5 Firsts in St. James
St. James, Minnesota…
To some it’s just the name of a nice town but to others, it’s home and our home has a vast history that does not take a history buff to appreciate.
Recently, I paid a visit to the Watonwan County Historical Society here in Saint James. This is a fascinating place that takes you back to an era that seems so distant from the one we are in now. I imagine what life would have been like when technology was advancing and train travel was considered glamorous and new, in the middle of all that excitement was Saint James.
Through all the different displays and items that are put together from the city dating back to the 1870’s, I almost felt the energy of a younger Saint James. So much thought and time goes into everything at the Historical Society which makes visiting very enjoyable. Just the amount of items that have been donated throughout the years (and still continuing) is amazing.
I visited with Pam Sandbo, the museum coordinator. She has a wealth of information about St. James and put together “5 Firsts” that I definitely didn’t know about Saint James, which are very interesting.
So, whether you are visiting St. James or have lived here your whole life, make sure to stop by the Historical Society! The museum is open on every Wednesday from 1 p.m. – 4 p.m. April through October, and every third Wednesday of the month (1-4 also) November through March. Or you can call and set up an appointment. You won’t regret it, in fact, you will leave with some appreciation and respect for this beautiful town.
1. The First Hotel
Construction on the St. James Hotel was started in October 1870. The first passenger train arrived shortly after on November 22 carrying railroad officials on an excursion. They dined at the hotel and then returned to St. Paul. The hotel was later purchased by W. W. Gibbs, operating as the Gibbs Hotel, with an expansion to First Avenue South added in 1890. The name was later changed to the Boston Hotel. This hotel stood south of the post office and is currently a parking lot.
2. FIRST SCHOOL
The first school was a two-story building constructed in October 1871 at a cost of $2000. The room on the lower level served as a grade school with the second-story room being furnished later for a “high” school. It was located on the south side of 6th Avenue South between 1st & 2nd Streets facing north. The bell was purchased in 1872 with funds raised by a home talent play “Cinderella.” This same bell was placed on the first high school building in 1889. It was in the bell tower at the old high school and was later torn out and mounted outdoors at the north side of the school. When the concrete foundation started to crumble it was taken out and then stored in a storage room in the school but now will be on display in front of the Armstrong School next year. What?!? The same bell from 1872..that is incredible!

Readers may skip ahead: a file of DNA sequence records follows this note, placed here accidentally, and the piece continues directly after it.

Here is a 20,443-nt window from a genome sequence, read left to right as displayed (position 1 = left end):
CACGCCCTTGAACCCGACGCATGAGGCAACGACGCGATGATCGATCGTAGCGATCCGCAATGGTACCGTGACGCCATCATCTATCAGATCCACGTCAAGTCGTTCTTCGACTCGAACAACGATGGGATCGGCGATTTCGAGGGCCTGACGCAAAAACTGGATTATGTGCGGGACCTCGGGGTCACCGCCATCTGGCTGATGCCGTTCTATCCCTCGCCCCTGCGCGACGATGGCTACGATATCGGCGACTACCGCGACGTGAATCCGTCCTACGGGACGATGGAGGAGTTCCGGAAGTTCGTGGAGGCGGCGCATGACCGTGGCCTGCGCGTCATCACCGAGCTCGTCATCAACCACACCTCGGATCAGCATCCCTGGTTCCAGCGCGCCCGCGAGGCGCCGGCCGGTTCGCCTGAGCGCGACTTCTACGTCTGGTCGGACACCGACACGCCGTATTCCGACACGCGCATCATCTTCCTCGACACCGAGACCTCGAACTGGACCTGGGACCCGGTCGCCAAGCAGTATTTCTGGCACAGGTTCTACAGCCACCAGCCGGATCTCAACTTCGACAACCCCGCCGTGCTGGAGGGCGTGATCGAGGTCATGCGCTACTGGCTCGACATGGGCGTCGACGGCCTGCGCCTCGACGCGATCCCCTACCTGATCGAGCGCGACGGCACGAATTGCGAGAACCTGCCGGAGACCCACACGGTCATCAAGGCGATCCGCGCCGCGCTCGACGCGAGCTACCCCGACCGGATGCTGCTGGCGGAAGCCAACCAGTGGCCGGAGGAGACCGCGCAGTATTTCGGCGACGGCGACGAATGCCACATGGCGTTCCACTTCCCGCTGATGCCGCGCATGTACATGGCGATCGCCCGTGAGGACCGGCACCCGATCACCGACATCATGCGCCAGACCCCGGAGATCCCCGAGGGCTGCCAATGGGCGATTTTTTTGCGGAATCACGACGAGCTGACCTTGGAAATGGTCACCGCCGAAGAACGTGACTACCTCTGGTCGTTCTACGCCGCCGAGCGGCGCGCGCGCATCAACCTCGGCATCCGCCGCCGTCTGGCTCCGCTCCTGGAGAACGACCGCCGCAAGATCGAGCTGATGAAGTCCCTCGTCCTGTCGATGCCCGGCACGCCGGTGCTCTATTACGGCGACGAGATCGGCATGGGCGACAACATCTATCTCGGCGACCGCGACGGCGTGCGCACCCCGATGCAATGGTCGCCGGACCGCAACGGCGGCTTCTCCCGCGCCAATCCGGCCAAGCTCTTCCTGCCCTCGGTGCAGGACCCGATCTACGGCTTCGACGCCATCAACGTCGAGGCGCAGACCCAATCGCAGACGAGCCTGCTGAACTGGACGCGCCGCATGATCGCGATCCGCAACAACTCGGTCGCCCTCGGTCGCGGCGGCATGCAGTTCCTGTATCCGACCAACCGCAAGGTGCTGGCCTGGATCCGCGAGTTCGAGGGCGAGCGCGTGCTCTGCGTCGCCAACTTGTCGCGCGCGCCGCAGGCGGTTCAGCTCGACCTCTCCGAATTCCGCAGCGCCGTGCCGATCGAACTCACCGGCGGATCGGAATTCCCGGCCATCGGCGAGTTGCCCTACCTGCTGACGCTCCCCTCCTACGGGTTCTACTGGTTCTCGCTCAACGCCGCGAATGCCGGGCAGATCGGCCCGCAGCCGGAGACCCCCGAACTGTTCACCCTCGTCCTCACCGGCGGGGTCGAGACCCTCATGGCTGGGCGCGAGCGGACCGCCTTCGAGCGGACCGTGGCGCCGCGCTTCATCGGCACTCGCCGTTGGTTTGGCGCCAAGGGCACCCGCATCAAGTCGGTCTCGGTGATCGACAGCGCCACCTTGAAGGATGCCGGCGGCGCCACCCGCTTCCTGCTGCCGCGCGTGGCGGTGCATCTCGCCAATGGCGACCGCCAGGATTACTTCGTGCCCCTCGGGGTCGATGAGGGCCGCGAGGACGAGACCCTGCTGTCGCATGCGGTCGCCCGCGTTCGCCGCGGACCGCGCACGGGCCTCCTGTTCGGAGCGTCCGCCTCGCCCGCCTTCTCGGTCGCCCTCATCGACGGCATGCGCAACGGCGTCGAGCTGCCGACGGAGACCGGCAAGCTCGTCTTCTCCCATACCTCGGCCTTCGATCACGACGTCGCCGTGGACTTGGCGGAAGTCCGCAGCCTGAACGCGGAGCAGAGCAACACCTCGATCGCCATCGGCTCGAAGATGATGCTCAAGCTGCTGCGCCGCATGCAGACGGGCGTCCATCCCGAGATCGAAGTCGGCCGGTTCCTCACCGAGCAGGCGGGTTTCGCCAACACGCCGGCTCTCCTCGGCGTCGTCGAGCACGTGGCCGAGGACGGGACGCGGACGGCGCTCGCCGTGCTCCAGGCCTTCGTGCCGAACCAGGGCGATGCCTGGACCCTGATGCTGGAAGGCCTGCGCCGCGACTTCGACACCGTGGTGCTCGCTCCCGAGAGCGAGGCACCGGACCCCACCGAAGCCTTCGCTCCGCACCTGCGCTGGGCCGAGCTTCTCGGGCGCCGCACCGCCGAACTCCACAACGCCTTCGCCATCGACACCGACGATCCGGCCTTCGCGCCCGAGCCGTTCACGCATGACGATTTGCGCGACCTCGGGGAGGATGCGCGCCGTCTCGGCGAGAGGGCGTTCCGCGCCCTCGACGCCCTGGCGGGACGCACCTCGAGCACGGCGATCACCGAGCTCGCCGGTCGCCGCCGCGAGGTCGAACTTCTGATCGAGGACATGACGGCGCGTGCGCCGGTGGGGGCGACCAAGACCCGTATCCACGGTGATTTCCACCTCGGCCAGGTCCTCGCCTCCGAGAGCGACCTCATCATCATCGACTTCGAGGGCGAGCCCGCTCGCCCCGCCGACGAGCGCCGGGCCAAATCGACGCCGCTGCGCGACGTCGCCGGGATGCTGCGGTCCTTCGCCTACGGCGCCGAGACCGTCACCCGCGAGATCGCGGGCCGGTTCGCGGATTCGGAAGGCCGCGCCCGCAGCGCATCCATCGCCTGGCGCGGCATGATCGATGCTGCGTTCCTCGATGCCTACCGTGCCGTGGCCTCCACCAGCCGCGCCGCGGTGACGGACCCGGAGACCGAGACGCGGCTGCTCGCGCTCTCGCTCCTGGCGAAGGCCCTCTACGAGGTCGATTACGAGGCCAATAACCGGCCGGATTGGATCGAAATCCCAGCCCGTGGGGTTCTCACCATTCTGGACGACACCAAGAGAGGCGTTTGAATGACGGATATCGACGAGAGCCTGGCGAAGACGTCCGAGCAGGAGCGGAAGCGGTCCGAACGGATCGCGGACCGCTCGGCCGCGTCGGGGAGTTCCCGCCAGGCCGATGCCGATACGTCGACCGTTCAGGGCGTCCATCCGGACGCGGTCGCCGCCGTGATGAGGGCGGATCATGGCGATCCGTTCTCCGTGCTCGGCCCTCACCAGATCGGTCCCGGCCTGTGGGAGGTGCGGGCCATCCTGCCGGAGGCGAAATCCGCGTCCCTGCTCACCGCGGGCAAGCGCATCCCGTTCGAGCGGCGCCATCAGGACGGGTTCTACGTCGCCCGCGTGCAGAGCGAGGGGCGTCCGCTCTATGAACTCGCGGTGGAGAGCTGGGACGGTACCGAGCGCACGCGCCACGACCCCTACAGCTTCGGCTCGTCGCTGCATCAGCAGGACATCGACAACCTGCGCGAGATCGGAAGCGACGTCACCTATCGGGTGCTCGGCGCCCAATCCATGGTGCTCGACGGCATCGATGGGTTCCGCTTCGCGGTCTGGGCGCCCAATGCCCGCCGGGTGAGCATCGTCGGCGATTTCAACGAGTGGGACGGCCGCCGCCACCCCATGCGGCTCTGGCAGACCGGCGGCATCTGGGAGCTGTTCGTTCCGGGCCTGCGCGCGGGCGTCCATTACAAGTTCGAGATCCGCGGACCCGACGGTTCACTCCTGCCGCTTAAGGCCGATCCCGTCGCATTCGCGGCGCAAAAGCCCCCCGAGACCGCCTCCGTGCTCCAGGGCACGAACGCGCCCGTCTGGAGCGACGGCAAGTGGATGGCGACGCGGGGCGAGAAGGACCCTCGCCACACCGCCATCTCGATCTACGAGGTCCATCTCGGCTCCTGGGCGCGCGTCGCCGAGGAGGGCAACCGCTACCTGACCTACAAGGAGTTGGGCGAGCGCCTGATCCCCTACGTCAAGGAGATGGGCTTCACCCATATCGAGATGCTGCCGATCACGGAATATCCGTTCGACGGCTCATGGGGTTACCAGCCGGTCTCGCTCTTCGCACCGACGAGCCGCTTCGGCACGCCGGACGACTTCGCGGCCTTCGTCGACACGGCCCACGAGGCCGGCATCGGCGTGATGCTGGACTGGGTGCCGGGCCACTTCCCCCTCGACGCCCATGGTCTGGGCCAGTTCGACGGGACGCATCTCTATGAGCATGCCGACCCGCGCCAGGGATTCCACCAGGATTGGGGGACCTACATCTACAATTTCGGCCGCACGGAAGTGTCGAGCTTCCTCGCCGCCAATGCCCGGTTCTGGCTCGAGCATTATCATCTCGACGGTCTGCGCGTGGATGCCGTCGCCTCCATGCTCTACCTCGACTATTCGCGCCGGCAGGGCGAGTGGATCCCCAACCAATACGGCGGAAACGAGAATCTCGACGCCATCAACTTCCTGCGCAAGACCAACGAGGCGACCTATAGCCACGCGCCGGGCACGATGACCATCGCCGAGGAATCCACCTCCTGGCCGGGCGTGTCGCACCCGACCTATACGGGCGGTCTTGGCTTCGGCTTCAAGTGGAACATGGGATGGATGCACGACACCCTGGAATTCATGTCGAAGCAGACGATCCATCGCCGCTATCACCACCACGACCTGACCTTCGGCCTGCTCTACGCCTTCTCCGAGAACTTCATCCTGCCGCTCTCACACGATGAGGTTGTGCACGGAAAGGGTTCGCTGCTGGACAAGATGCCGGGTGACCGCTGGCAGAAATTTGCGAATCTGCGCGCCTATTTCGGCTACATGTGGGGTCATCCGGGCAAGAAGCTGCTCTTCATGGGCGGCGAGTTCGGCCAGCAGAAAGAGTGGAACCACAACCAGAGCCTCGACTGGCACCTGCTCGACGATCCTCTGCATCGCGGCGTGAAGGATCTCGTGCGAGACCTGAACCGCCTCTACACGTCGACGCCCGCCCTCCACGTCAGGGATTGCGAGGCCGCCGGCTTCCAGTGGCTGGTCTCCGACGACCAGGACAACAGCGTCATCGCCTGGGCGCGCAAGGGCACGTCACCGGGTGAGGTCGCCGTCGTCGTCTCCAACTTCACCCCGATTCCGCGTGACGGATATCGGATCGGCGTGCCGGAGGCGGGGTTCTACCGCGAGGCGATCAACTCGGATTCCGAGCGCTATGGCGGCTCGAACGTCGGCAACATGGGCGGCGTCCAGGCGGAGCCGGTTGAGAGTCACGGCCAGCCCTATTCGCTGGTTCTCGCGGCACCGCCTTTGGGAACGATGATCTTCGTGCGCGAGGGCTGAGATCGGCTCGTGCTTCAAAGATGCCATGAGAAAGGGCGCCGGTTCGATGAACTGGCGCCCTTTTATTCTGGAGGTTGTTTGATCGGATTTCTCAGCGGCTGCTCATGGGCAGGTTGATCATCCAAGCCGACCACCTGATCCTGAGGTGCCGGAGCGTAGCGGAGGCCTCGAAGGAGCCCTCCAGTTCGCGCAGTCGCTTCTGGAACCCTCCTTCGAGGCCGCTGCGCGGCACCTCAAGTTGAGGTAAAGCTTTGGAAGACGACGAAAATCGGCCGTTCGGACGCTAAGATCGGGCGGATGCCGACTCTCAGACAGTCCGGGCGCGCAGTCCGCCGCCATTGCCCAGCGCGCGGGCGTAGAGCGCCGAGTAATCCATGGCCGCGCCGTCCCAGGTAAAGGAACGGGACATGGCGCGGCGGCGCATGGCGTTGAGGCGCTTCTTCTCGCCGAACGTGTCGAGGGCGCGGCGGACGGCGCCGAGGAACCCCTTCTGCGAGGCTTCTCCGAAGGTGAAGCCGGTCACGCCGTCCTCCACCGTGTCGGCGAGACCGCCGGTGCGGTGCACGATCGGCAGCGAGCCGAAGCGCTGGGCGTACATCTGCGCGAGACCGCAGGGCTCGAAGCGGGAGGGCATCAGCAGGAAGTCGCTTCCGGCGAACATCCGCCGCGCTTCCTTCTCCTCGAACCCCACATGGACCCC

3. FIRST ROUNDHOUSE
St. James was a major stopping point and was the railroad division point between St. Paul & Sioux City. A roundhouse, built around a turntable, was constructed here to maintain the engines. The first six stalls on the left were built in 1873, with the right 8 stalls added in 1880. It was located north of the railroad tracks near the present S-T Industries. The Roundhouse was razed in 1950’s and the Railroad Division Office closed in 1958. The very last passenger train through St. James was on October 24, 1959. Cars were becoming more affordable and Semi-trucks became a more popular means of transporting goods.
4. FIRST CHURCH BUILDING
The early Baptist Congregation first met in a railroad car, a passenger coach set off on a side track every Saturday evening and left there on Sunday. That would have been quite the place to hold a service. The Baptist Church was built in 1871 on the west side of Armstrong Boulevard South between 2nd & 3rd Streets. This is currently a parking lot east of the Methodist Church.
5. FIRST MERCHANTS
Bishop & Thompson, owned by L. H. Bishop & George S. Thompson, was already in business dealing in general merchandise during the first winter in St. James from 1870-1871. An 1873 ad in the St. James Herald boasts special bargains on dry goods, groceries, crockery, glassware, boots, shoes, hats, caps, ready-made clothing, and notions.
Written by Sheenah Buck on behalf of the St. James Area Convention and Visitors Bureau.